in Guyana

Guyana’s President Jagdeo launches “avoided threatened deforestation” scheme

It seems to have dawned on Guyana’s president, Bharrat Jagdeo, that you can’t reduce deforestation if you don’t have any deforestation in the first place. Guyana has large areas of forest and low levels of deforestation. So, in 2008, Jagdeo commissioned the consulting firm McKinsey to find a way out of the problem.

McKinsey’s report, published last December, is titled, “Saving the World’s Forests Today: Creating Incentives to Avoid Deforestation”. A better title might have been “Hand over the money or we’ll destroy the forests”. Armed with the report, President Jagdeo is currently in Davos at the World Economic Forum. From there he will visit Norway’s prime minister, Jens Stoltenberg, followed by a visit to Prince Charles in England.

At the launching of the report, at the UNFCCC meeting in Poznan, Jagdeo said that the great majority of Guyana’s forests are suitable for extraction. The Kaieteur News reported Jagdeo as saying that Guyana can earn between US$4.3 billion and US$23.4 billion “as the country aggressively pursues economically rational land use opportunities”. The article in Kaieteur News adds that Jagdeo said that “economic pressures to increase value from forest resources in Guyana are growing.”

Writing in the forward to the McKinsey report, Jagdeo states that this is “not in any way a threat, or a suggestion that we will deliberately destroy our forest if the world does not pay us.” But if it is not a threat, then what on earth is it?

Jagdeo’s problem with REDD is twofold. First, Guyana’s baseline deforestation is low. Statistics produced by the UN Food and Agriculture Organisation for Guyana indicate “no net loss of forest cover between 1990 and 2005.” Second, he has to prove that any reduction in deforestation is “additional” to business as usual.

McKinsey’s solution to Guyana’s low level of deforestation is to dream up an ‘economically rational’ deforestation baseline. “[E]conomic pressures to increase value from forest resources in Guyana are growing,” explain McKinsey’s experts.

“The great majority of Guyana’s forests are suitable for timber extraction, there are large sub-surface mineral deposits within the forest, and rising agricultural commodity prices increase the potential returns to alternative forms of land use, all increasing the opportunity cost of leaving the forest alone. These challenges will intensify as infrastructure links between Northern Brazil and Guyana advance, increasing development opportunities in the interior of Guyana.”

McKinsey argues that Guyana could increase its deforestation rate to 4.3 per cent per year, destroying all forest outside protected areas in 25 years.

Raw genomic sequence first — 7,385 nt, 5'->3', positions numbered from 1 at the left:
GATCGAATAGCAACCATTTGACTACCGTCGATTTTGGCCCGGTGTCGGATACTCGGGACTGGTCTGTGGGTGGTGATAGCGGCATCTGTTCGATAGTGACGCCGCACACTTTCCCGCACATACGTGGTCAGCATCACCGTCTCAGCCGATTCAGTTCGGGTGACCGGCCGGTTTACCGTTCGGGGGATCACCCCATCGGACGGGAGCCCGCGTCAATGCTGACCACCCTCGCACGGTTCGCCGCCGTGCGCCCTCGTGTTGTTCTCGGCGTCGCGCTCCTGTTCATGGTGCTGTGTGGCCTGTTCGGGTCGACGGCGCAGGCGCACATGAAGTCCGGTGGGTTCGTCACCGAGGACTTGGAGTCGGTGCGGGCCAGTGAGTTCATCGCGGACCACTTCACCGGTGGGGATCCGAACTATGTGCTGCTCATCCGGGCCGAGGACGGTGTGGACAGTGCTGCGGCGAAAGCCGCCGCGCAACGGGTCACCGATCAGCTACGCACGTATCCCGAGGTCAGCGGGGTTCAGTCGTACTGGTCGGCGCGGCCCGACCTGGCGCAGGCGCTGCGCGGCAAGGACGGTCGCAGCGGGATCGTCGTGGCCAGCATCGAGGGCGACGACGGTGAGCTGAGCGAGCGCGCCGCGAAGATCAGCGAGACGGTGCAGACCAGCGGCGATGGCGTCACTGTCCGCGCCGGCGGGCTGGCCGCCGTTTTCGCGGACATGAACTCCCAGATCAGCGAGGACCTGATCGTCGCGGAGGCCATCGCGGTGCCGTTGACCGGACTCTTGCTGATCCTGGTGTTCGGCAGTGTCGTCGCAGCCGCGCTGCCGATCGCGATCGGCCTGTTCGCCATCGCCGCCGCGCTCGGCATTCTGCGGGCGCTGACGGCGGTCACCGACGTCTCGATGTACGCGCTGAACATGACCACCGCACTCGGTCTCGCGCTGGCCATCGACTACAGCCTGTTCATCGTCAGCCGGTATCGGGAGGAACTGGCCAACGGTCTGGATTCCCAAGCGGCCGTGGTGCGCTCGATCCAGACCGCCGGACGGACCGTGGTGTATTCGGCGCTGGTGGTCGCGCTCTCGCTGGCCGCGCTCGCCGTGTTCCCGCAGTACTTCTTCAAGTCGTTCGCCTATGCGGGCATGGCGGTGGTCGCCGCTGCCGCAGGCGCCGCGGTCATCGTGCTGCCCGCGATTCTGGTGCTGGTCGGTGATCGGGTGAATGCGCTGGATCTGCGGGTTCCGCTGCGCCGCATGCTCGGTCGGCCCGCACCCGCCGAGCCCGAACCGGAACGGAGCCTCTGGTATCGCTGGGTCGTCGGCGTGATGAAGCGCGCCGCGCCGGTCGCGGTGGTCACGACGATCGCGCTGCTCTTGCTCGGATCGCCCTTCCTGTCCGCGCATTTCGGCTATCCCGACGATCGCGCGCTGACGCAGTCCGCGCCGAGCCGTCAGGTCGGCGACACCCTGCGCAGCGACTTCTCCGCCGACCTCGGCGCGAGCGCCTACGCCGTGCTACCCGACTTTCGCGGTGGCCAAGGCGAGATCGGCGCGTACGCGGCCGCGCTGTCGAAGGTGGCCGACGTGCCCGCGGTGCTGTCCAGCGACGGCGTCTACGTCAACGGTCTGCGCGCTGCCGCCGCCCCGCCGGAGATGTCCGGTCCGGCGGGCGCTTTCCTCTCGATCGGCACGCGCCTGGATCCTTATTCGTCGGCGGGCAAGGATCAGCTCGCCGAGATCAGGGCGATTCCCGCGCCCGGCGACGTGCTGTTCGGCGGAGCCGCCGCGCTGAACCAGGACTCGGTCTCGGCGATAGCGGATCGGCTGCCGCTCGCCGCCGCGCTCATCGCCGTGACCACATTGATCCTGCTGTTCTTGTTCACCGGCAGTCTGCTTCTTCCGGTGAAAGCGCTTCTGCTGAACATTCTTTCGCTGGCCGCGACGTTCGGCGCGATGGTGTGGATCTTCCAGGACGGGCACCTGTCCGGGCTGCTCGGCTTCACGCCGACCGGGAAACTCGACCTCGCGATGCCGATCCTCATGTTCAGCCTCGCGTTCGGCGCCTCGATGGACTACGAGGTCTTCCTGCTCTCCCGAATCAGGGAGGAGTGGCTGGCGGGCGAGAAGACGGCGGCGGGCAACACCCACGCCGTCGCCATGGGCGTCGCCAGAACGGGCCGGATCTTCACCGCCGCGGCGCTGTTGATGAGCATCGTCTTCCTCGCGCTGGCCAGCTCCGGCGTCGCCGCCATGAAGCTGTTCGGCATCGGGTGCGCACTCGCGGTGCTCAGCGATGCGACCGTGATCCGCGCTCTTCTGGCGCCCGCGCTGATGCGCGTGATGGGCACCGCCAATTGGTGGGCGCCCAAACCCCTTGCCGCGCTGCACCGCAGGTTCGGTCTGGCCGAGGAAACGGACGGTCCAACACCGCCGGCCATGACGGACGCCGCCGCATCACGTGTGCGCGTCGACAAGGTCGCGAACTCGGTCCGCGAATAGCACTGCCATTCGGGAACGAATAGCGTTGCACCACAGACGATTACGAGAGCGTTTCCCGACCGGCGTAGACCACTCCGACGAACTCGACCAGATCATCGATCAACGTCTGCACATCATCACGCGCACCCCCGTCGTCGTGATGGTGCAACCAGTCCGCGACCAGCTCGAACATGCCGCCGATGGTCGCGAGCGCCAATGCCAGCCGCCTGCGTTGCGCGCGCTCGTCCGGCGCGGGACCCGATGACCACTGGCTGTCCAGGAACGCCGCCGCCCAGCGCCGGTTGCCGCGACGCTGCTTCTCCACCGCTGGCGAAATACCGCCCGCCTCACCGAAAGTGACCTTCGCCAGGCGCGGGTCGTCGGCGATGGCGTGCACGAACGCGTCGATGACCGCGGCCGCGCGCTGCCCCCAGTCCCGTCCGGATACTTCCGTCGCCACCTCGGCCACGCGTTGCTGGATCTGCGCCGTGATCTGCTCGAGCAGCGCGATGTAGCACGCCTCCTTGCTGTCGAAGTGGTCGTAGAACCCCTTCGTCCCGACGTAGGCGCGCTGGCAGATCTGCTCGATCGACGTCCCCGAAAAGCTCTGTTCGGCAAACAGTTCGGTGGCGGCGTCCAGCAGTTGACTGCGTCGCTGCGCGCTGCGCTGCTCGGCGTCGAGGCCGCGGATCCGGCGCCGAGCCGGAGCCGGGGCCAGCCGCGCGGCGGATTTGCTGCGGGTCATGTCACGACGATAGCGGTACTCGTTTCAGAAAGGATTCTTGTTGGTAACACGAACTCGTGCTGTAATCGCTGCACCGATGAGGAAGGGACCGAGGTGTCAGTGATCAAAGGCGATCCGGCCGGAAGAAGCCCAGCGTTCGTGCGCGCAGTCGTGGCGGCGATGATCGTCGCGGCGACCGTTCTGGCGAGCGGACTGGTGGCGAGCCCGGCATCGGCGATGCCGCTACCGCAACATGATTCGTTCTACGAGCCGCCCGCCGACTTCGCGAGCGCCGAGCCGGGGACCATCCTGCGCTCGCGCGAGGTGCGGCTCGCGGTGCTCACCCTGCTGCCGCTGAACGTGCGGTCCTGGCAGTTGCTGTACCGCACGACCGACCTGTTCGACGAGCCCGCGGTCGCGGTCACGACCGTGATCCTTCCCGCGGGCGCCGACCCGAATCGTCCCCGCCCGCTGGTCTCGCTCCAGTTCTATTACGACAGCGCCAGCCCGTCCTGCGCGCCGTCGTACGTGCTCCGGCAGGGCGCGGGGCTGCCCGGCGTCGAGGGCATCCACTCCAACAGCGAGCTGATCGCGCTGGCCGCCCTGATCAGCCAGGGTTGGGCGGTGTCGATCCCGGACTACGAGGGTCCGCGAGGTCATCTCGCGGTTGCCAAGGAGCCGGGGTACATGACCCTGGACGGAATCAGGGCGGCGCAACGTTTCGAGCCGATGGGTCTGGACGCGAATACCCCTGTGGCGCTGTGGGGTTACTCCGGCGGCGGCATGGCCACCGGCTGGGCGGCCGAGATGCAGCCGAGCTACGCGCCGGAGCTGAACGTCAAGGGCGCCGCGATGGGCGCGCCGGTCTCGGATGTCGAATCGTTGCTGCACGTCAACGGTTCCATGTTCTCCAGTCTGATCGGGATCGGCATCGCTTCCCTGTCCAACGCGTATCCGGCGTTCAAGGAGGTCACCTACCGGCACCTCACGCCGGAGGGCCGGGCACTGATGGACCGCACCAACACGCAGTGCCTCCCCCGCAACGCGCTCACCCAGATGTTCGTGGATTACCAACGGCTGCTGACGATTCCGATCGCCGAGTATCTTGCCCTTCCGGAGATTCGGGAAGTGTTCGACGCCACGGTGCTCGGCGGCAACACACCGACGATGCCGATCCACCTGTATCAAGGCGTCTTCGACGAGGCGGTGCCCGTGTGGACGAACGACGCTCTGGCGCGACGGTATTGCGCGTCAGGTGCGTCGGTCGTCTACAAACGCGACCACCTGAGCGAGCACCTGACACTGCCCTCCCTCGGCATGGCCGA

“Post-harvest uses such as commercial agriculture, plantation forestry, ranching, and mining can generate attractive ongoing cash flow after trees are cleared from the land,” states the McKinsey report. “The value from post-harvest land use is typically even greater than the value of the standing timber and will drive deforestation even where forest resources are not themselves commercially valuable.”

It is on this basis that REDD payments should be made, says McKinsey.

McKinsey dismisses the principle of additionality entirely:

“Additionality can be debated until the trees disappear, but there is an emerging consensus (reflected within the Eliasch Review, for example) that without dramatic action, the world’s natural forests are likely to disappear in the medium term.”

“By protecting its forests”, McKinsey estimates, “Guyana forgoes economically rational opportunities that could net it the equivalent of $430 million to $2.3 billion in additional value per year.” McKinsey estimates a “most likely figure” of US$580 million a year. But McKinsey acknowledges that even these wide ranging estimates may be wrong if commodity prices increase.

McKinsey proposes to raise the money through the carbon markets. “Since a ton of carbon from avoiding deforestation performs the same ecosystem service as a ton of abatement from any other source, the world should be willing to pay . . . subject to any discounts required to account for permanence risk and other concerns such as additionality.”

McKinsey’s proposals for Guyana are deeply flawed. Trading the carbon stored in Guyana’s forests means allowing emissions to continue elsewhere. The reality is that to avoid runaway climate change, we need to reduce dramatically both emissions and deforestation. We cannot trade off one for the other.

A second concern is that if McKinsey’s “economically rational baseline” is so economically rational, why is it not happening already? And, since vast areas of Guyana’s forests have been handed over as logging concessions, why has the government not benefited substantially from this logging in the form of revenue from taxes and rents? Guyana’s logging fees and royalties are among the lowest in the world.